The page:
Wladimir Klitschko logged yet another successful title defense Saturday night, April 25, from Madison Square Garden against previously unbeaten challenger Bryant Jennings. Despite the W, however, the fight failed to showcase the dominance that Klitschko has exhibited over his last 22 title defenses.
That was primarily because Jennings kept the heavyweight champion off-guard the entire night with jerky movements and an unpredictable style that kept Wladimir's devastating right hand at bay.
Along the way, Bryan tagged Klitschko with some good shots, but not nearly enough.
The Ukrainian landed more punches (though Jennings had the edge on power shots), but was never able to get his combinations going until the 12th round when he almost floored the challenger with a straight right hand.
To Jennings' credit, he ate some good shots throughout the fight and was able to move forward showing little effect.
The three judges scored 116-111, 116-111, and 118-109, all for Wladimir Klitschko.
Punch stat numbers showed Klitschko throwing 545 punches and landing 144 to Jennings' 376 thrown, 110 landed. On power shots, Klitschko threw 162 and landed 52, while Jennings threw 285 and landed 94.
In the 10th round, Klitschko had a point deducted for holding after repeated warnings which began in the first round. When HBO's Max Kellerman asked him about the deduction, Wladimir had this to say.
"It is what it is. I don't want any complaints. Sometimes when a fighter is shorter than you, that sort of thing happens."Both fighters were complimentary of one another with Klitschko admitting that Jennings didn't give him a chance to throw the right -- quite a feat for a 30-year-old, who had only began training as a full-time fighter six years ago. Klitschko by comparison has been in a ring with a pair of gloves on since the age of 12.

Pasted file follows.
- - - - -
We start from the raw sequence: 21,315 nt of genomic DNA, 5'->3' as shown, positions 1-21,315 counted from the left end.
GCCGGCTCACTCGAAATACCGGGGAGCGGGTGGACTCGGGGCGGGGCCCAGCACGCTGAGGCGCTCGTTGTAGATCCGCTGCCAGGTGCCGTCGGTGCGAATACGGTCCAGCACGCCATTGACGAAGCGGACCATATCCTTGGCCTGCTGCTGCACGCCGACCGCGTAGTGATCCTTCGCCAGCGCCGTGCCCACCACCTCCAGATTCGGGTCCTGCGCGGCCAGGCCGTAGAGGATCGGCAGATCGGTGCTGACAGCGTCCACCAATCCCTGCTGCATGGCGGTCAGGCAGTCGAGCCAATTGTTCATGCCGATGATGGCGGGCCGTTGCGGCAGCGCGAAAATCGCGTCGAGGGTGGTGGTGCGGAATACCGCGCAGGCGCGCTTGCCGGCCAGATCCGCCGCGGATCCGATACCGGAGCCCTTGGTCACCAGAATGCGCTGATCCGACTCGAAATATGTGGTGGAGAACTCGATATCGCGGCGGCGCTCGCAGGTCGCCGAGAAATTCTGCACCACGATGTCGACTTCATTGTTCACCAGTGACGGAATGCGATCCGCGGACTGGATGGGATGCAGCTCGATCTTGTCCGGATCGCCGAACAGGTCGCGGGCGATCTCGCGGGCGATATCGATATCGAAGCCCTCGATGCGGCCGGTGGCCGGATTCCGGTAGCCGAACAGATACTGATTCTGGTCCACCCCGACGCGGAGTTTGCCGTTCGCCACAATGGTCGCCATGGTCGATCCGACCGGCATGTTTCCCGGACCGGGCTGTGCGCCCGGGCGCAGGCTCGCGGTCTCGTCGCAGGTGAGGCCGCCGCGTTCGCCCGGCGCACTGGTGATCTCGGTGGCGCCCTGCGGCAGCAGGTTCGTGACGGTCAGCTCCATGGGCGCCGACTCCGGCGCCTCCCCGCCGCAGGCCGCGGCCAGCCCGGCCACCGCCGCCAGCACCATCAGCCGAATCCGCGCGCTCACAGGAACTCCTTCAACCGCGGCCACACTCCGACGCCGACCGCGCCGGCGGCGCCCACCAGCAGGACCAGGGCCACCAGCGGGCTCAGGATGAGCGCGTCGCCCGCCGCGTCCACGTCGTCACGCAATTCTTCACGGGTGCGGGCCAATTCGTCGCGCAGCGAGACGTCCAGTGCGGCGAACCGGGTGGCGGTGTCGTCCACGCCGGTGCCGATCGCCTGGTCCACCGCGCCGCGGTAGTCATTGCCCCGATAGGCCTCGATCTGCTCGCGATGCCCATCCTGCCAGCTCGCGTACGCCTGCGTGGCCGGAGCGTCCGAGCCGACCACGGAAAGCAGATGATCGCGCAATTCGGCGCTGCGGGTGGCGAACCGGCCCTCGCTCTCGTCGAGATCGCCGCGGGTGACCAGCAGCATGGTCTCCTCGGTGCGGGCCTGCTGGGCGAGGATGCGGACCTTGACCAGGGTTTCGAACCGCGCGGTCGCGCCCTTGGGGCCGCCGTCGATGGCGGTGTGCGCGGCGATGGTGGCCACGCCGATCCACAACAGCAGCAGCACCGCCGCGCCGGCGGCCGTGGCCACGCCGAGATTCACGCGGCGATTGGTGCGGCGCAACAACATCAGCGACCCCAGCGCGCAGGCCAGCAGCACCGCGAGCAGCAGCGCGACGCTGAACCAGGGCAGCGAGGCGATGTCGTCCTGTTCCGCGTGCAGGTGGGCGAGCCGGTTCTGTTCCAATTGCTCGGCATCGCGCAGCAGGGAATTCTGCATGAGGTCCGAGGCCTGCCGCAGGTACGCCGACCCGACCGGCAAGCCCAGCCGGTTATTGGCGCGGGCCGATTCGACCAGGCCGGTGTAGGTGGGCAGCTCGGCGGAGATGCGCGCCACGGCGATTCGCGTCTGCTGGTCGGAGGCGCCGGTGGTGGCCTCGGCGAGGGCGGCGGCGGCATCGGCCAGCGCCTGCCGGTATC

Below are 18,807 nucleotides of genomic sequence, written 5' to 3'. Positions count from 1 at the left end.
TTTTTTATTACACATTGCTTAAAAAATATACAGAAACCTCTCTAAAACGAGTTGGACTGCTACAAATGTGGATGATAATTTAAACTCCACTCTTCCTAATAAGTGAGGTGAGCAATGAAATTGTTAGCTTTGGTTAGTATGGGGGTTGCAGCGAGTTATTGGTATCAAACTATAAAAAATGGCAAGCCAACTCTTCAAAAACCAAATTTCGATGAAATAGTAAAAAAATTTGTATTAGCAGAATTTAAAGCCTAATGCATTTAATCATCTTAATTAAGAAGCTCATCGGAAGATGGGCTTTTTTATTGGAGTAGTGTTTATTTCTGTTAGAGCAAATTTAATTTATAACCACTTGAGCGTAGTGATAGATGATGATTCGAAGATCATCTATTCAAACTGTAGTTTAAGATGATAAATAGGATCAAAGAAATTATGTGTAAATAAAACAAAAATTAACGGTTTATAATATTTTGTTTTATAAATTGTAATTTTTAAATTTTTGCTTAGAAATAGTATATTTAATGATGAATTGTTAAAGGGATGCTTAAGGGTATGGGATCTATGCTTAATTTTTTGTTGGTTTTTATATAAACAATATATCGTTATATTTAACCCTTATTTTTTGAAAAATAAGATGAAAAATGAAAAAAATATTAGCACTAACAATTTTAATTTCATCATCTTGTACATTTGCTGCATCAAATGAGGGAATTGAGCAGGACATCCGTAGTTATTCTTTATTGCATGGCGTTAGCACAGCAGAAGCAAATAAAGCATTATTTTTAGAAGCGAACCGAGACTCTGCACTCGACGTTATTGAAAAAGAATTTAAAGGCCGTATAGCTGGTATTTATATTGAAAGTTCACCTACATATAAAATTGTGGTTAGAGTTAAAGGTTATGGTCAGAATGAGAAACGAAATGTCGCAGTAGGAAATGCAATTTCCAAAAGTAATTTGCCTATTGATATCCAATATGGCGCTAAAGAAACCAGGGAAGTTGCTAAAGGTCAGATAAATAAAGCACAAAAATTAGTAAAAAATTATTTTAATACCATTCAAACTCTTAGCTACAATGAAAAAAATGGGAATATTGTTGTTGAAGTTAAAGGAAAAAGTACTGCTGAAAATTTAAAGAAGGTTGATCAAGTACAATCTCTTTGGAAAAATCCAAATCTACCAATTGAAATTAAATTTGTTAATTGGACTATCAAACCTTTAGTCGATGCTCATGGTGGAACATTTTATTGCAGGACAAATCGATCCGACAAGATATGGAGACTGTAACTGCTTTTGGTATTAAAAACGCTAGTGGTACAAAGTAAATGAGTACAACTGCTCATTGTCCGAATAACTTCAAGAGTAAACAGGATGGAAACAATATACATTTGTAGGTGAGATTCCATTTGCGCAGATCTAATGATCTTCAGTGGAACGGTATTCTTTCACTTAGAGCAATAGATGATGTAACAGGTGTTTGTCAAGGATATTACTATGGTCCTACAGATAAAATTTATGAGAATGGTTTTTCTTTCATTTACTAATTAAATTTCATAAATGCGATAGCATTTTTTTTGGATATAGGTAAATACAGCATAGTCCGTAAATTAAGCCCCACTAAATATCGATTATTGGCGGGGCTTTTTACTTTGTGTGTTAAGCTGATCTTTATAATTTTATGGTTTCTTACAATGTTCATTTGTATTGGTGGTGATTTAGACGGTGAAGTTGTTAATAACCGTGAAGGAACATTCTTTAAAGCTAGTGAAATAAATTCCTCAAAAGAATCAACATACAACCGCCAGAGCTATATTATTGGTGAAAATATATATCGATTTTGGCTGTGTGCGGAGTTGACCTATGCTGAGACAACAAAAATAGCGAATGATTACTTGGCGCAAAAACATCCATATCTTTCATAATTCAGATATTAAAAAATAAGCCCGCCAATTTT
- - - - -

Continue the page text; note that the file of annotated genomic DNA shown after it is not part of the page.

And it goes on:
As far as a rematch is concerned, it's not likely to happen any time soon with Klitschko stating that he would be focusing on his mandatory title defenses next.
Bryant Jennings would probably be well-served to get a bit more experience before tying up with the 39-year-old Ukrainian again.
While he had more success against Klitschko than most of the champ's recent opponents, it was still a fairly lopsided decision. The next fight that makes the most sense for Wladimir Klitschko would be a unification bout with Deontay Wilder.
Wilder is 33-0 with 28 knockouts -- a record indicative of a harder power shot than what Jennings was able to throw. (His record by comparison is 19-1 with 10 knockouts.)
Wilder is the WBC Heavyweight Champion. Wladimir holds all the rest, with the WBA Super Heavyweight Championship, as well as the IBF, WBO, IBO, and The Ring Magazine Heavyweight titles.
A unification bout between the two would give the heavyweight division its first undisputed champion since Lennox Lewis held the crown in 2000 and would be a step in the right direction for making the division interesting again.
Do you think Wladimir Klitschko is one of the greatest heavyweights of all time? Share your thoughts in the comments section.